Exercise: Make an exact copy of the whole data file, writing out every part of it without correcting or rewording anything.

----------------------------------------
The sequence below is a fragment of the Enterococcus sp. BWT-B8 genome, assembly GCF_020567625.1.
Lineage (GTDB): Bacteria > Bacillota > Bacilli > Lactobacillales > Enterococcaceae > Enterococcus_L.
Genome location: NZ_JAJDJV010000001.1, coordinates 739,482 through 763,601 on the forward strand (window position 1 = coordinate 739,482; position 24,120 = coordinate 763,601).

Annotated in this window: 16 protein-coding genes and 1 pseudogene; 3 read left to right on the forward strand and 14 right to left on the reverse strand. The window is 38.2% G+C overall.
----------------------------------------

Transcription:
The sequence below is a fragment of the Enterococcus sp. BWT-B8 genome, assembly GCF_020567625.1.
Lineage (GTDB): Bacteria > Bacillota > Bacilli > Lactobacillales > Enterococcaceae > Enterococcus_L.
Genome location: NZ_JAJDJV010000001.1, coordinates 739,482 through 763,601 on the forward strand (window position 1 = coordinate 739,482; position 24,120 = coordinate 763,601).

Annotated in this window: 16 protein-coding genes and 1 pseudogene; 3 read left to right on the forward strand and 14 right to left on the reverse strand. The window is 38.2% G+C overall.